Green & Green’s wonderful Operations Coordinator Nancy Wu is on maternity leave, enjoying time with her two children. She shares with us her favourite childhood memories of Chinese New Year, and what traditions she hopes to pass down to her children.
The Spring Festival (or Chinese New Year) is valued above all other Chinese holidays. No matter how far away from home, Chinese people always try to go back and reunite with their loved ones. During the festivities, they reconnect with family and enjoy relaxing at home.
The New Year’s traditional activities include: New Year’s greetings, decorating the house by posting spring poetry on the walls, hanging up new year pictures, pasting stickers on the window, playing with firecrackers, giving/receiving red envelopes, wearing new clothes, eating dumplings, watching the traditional dragon/lion dance, hanging lanterns, and much more! Although some of these traditions and rituals have fallen away in some of China’s big cities, the core event, which is family gathering, has been passed down from generation to generation throughout the country, and remains strong to this day.
When I was a child, I looked forward to Spring Festival every year! For me, it was special because school would be closed for winter holidays, I could go shopping with my mother for new clothes, and…most exciting of all….we would go to my grandma’s place and get together with all the relatives! There were six children of my generation, and we always had fun celebrating together. We are a big family and are very fortunate to get along very well!
As a child, the New Years festivities went as follows: on New Year’s Eve, we usually cleaned our house in the daytime to prepare and get ready for the upcoming year. The dinner on New Year’s Eve is the most important meal for most families, including ours, which is called “Nian (year) Ye (night) Fan (meal)”. It is common for Chinese families to prepare their best dishes and make a full table of delicious food for themselves. Some dishes are “must” for the meal. For example, we eat fish on the New Year’s Eve because fish has the same pronunciation as “remainder” which means you will save money in the coming year; most families make meatballs as they are round, and “round” in Chinese also means “family unite/gathering”.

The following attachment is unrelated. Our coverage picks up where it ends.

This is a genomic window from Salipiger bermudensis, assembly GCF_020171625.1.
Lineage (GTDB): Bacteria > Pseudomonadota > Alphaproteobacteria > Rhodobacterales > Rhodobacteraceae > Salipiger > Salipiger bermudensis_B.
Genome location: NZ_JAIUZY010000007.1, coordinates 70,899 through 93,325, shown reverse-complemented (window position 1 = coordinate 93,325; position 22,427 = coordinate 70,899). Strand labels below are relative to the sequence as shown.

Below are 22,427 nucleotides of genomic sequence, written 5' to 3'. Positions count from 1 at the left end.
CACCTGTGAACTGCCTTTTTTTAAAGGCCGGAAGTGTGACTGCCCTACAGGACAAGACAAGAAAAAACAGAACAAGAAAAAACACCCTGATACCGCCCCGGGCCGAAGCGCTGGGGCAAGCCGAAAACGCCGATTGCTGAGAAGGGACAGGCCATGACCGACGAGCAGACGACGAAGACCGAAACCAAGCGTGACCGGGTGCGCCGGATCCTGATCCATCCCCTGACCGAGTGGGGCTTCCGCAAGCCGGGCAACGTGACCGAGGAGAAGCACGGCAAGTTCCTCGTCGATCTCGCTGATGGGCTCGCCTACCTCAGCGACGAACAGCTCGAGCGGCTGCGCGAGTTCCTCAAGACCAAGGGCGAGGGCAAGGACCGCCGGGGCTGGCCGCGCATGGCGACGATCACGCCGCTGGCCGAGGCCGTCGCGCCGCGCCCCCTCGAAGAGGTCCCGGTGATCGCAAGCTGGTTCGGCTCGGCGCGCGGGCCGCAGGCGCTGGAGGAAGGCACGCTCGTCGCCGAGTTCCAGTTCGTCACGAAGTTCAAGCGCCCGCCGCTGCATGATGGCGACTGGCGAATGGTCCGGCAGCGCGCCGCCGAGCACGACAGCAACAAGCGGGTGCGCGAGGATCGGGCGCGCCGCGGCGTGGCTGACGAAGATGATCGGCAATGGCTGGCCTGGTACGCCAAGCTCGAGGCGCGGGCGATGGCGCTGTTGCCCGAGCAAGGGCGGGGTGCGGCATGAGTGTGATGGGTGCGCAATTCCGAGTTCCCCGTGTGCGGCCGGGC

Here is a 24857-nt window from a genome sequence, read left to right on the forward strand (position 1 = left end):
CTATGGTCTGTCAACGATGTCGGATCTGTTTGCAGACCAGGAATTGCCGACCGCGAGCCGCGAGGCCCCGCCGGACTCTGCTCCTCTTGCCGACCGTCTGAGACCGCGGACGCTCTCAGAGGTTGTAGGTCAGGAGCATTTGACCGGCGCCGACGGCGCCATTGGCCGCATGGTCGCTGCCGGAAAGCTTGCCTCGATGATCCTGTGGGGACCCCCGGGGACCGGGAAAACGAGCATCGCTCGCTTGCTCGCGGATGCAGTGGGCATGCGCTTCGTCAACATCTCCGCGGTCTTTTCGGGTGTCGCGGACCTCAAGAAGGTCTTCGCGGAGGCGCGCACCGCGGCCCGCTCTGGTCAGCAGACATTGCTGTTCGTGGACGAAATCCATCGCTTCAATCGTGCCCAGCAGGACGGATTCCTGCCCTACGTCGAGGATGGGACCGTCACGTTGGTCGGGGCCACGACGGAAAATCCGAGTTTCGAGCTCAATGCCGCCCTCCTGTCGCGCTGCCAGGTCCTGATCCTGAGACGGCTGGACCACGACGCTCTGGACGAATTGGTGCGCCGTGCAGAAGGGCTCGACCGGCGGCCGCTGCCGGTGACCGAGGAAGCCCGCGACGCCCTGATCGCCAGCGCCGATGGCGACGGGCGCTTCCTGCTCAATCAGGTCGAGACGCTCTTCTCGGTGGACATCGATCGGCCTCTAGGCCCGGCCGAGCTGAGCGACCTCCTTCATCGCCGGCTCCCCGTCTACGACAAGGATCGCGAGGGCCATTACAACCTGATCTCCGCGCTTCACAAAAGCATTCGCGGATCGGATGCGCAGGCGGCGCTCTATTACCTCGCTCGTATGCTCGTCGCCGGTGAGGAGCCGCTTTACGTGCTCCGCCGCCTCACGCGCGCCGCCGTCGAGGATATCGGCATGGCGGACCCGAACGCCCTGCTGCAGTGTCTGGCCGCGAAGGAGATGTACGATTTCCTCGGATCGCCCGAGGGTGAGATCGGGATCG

After dinner, we together watched the most famous TV program in China: The Spring Festival Gala. It usually lasted from 8pm to midnight after the countdown. The most famous celebrities, singers, actors and actresses in China and from all over the world would perform on the program every year. This was the only day we could watch television for four hours continuously.
On the first day of the New Year, we used to wake up really late (because of last night’s TV entertainment). We wore new clothes and kowtow (bowed) in front of our grandma and grandpa. They would then give us red envelopes. Of course, the money was managed by our parents, but we were still pleased. The adults played mahjong together for the whole day and we, the kids, just ate and played, and ate and played, ate and played…
It was a holiday full of happiness. Now when I think about it, it is a sweet memory. Today, a lot of families don’t bother preparing food for themselves and have their New Year meals booked in restaurants. However, it still brings particular joy to me when I see a big family reuniting and sitting at a round table, eating, drinking, chatting and laughing.
I immigrated with my parents to Canada in 2000. From then on, it was not easy for me to join the New Year’s family meals at my grandma’s at home in China. However, the rest of our big family back home have kept the tradition. I have joined them twice in recent years and hope to return for New Years soon.
Now I am a mother with two sons and I have a small family of my own. Spring Festival is more meaningful to me because it reminds us of the value of family and beloved ones. I always get together with my parents and brother during the festival. On the New Year’s Eve we make telephone calls to China to send our greetings to all of our relatives. After dinner, my parents still give red envelopes to me and my brother.
I am delighted to pass on the same tradition to my sons. I hope they can understand the meaning of this festival and that it will always connect them to their culture and family.
The Chinese New Year will be upon us soon! I wish you and your family all the best in the Year of the Pig!